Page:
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Sierra Leone receives US$10 Million from World Bank

Sierra Leone receives US$10 Million from World Bank

Sierra Leone receives US$10 Million Supplemental Financing from World Bank as support to Landslide and Flooding

FREETOWN, December 13, 2017 — The World Bank Group has approved a Supplemental Financing (SF) in the amount of US$10 million to help the Government of Sierra Leone meet immediate needs associated with the landslide and flooding disaster that struck Freetown on August 14, 2017. The SF is a grant, provided as a supplemental budget support operation that will flow directly into the Government’s budget. The funding, under the First Productivity and Transparency Support Credit (PTSC-I), will ensure that the reforms supported under this operation remain on track and are implemented without the risk of delays due to competing capacity or budgetary priorities arising from the post-disaster recovery. It will also help with the rebuilding of critical infrastructure destroyed during the landslide and flooding.

Since the end of the Ebola epidemic, the Government of Sierra Leone (GoSL) has initiated substantive reforms to boost productivity, restore fiscal stability, and gradually rebuild buffers. The Government initiated substantive reforms, focusing on agriculture, fisheries and energy, supported by the First Productivity and Transparency Support Credit (PTSC-I), to boost productivity and start rebuilding the country’s buffers. Unfortunately, a landslide of a rare magnitude hit the country’s capital city, leading to significant loss of lives, productive assets and public infrastructure. According to the Office of National Security (ONS), 1,141 persons were reported dead or missing. The flooding in the other areas killed 15 people with some 2,000 households affected.

The disaster adversely impacted economic activity and livelihood in several communities, increasing basic fiscal expenditures which have created an unanticipated financing gap. The landslide also caused significant infrastructure damages in the Western Area. Major destructions included houses and real-estate, public infrastructure, including roads, bridges, electricity equipment, water and sanitation facilities, health facilities, and schools. A total of 900 buildings were affected.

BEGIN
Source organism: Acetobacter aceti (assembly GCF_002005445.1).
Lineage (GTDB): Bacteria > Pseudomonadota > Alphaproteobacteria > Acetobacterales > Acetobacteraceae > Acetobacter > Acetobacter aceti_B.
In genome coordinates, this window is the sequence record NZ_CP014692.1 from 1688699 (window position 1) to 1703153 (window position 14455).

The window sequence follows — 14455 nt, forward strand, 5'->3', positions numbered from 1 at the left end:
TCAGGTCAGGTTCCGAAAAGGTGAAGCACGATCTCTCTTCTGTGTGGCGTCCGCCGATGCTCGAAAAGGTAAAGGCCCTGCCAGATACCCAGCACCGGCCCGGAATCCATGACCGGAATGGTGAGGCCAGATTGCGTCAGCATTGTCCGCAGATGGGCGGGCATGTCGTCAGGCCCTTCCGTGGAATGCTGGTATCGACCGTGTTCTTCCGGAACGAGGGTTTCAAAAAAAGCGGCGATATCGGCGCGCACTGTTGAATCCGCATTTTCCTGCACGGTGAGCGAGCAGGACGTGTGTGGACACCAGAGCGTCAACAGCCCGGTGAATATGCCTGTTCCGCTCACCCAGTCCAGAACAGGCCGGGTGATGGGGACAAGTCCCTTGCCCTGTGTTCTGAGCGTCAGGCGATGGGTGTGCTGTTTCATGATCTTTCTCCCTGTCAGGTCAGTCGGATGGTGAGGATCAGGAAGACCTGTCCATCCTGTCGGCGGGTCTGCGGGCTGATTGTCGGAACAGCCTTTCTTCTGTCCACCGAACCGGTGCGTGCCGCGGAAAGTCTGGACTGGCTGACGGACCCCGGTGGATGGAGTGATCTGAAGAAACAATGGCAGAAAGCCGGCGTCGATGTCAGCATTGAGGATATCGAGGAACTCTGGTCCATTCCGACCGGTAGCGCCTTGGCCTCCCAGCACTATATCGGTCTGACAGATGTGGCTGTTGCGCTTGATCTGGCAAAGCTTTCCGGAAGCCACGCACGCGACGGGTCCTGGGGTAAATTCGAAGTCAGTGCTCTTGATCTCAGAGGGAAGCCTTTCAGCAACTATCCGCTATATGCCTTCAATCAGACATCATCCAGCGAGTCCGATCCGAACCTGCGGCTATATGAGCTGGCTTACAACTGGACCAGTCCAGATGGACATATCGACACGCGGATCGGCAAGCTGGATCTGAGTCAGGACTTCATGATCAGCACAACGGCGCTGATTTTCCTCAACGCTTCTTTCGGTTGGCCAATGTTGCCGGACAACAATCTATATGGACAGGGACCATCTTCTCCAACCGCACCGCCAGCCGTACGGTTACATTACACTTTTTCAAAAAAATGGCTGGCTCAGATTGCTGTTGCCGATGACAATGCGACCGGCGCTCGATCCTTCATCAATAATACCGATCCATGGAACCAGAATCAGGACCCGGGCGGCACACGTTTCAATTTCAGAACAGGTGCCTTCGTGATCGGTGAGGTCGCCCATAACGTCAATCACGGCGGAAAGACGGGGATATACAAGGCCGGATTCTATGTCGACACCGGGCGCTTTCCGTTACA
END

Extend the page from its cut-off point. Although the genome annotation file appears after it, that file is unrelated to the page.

The Ministry of Finance and Economic Development (MoFED), on August 15th 2017, approached the World Bank requesting financial support for dealing with this crisis as well as undertaking an immediate Disaster and Loss Assessment that would inform the recovery effort. In response, the Bank deployed a specialist Disaster Management Team in Freetown to work with the Government, United Nations Agencies and other international and local organizations in a coordinated way to assess the immediate needs in the short to medium term. Two World Bank Disaster Management Specialists led the team, and around twenty other Bank sector specialists worked on this assignment along with experts of other agencies. The team concluded its work and presented its findings and recommendations to the Government on September 8, 2017.

“This funding is very crucial in helping the Government meet immediate needs, as well be used for rebuilding critical infrastructure destroyed by the landslide and flooding,” said Parminder Brar, World Bank Country Manager for Sierra Leone. “The Bank will continue to engage with the Government on priority areas for deployment. These areas could include environment protection, urban planning and improved land management.”

The overall financing needs for the recovery was estimated at US$82.2 million or about 2.2 percent of GDP, including US$15.7 million short term recovery needs. The US$10 million SF will support the GoSL in its post-landslide relief and recovery.

The Bank Group, with funding from the Global Facility for Disaster Reduction and Recovery, is also supporting the country to strengthen its capacity for disaster management. An on-going Community-based Disaster Risk Reduction (DRR) Project supports the Government to strengthen its policies and programs on Disaster Risk Reduction (DRR) through mainstreaming activities related to the country’s climate resilience and disaster risk mitigation priorities.

World Bank 

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